Nick Leeson, the “rogue trader, met his old boss from Barings Bank for the first time since he single-handedly caused its downfall and offered a genuine apology for his actions. Peter Norris, the Chairman of Virgin Group Holdings, spoke with Leeson when the two were brought together for a radio programme at the BBC.
Losses of £750 million
Nick Leeson brought about the downfall of the Bank after amassing losses of £750 million during 1995. He was given a six and a half year jail sentence in Singapore and served a little more than three years.
He had set up a secret account, the infamously named “five-eights” account to hide his losses, and had forged documents and deceived the bank’s auditors.
Nick Leeson said: “I was losing tens of millions of pounds on a daily basis. I never thought the bank would collapse.”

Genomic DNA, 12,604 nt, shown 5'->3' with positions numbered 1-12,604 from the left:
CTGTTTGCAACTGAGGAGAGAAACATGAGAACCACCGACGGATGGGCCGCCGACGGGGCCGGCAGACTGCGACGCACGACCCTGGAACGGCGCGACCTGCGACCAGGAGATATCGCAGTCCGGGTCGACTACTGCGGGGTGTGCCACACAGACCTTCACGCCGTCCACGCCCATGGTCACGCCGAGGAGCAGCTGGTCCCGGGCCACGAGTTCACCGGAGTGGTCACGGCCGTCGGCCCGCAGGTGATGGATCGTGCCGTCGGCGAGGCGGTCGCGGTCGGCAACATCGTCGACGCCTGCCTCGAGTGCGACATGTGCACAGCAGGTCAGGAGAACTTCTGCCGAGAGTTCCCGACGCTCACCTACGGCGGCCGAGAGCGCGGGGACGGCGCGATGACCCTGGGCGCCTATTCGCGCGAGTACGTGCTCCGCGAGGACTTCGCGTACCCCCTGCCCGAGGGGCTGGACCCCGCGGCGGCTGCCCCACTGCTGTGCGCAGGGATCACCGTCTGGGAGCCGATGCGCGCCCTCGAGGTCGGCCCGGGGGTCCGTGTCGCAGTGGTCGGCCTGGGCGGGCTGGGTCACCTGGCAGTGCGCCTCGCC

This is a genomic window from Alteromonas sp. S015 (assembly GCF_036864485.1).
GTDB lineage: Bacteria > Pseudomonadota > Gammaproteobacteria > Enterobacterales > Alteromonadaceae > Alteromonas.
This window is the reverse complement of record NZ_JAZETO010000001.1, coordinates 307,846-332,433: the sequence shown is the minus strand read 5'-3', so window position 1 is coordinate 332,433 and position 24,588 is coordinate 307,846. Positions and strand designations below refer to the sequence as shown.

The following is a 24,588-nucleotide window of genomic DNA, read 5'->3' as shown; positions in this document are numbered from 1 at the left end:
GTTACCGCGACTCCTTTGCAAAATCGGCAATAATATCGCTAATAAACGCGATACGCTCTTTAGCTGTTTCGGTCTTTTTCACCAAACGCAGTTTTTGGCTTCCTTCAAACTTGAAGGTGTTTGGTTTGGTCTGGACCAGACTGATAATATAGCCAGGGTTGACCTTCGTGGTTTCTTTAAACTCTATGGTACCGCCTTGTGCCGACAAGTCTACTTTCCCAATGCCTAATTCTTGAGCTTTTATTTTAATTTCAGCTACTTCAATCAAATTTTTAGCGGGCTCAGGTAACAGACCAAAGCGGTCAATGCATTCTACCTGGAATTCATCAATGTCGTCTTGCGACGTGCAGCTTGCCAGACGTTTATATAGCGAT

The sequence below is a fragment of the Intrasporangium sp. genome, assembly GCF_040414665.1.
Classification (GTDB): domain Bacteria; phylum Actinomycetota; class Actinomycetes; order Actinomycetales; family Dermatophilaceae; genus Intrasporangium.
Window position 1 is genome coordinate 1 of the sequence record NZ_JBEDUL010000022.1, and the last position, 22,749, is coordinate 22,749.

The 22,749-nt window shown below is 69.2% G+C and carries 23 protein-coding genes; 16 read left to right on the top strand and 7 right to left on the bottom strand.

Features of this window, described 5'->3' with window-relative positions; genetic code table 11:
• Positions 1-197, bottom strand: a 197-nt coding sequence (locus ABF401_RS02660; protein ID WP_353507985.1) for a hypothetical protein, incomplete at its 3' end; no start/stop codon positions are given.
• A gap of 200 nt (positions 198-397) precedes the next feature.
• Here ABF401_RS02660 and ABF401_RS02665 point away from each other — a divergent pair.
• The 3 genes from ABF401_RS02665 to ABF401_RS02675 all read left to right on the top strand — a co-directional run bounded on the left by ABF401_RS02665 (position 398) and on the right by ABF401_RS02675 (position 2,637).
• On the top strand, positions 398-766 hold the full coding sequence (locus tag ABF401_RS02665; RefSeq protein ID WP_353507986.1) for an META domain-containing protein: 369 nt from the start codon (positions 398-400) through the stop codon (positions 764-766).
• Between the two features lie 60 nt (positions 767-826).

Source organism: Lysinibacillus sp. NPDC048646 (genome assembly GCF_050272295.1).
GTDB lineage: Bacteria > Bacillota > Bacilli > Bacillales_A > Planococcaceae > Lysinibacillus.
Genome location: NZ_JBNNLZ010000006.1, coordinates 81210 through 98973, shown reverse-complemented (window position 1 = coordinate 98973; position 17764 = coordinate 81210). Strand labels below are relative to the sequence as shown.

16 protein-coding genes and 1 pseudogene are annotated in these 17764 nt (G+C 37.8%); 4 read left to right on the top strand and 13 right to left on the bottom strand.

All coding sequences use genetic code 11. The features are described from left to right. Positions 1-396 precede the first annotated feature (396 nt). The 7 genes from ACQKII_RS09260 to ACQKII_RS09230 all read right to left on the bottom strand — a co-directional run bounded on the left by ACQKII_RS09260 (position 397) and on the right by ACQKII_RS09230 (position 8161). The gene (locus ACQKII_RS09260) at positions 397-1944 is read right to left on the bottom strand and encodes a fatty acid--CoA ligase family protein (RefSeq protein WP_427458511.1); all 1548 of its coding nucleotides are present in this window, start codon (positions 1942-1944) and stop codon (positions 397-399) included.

“I think I wanted to punch your lights out” said Peter Norris who saw the arrest on TV.
The Bank was the nation’s oldest merchant bank, founded in 1762 and was famous for its “word is my bond” approach to banking. Its crash really put the financial establishment on its head.
Greed and Fear
A former colleague Nicholas Edwards described Leeson as “struck by a mixture of greed and fear over a number of years.” Mr Edwards was not sympathetic towards Mr Leeson and strongly believes that he had made a great deal of people suffer.
After his release from prison, Nick Leeson has gone on to write a few books and has worked to gain a degree in psychology. Having risen to chief executive officer at Galway United FC he resigned from the position in February this year.
Nick Leeson said of the his actions that led to the demise of the bank: “I was 25 years old. I should have turned round and asked for advice, but I didn’t. It was the most embarrassing period of my life and the only person who did anything criminal was me.”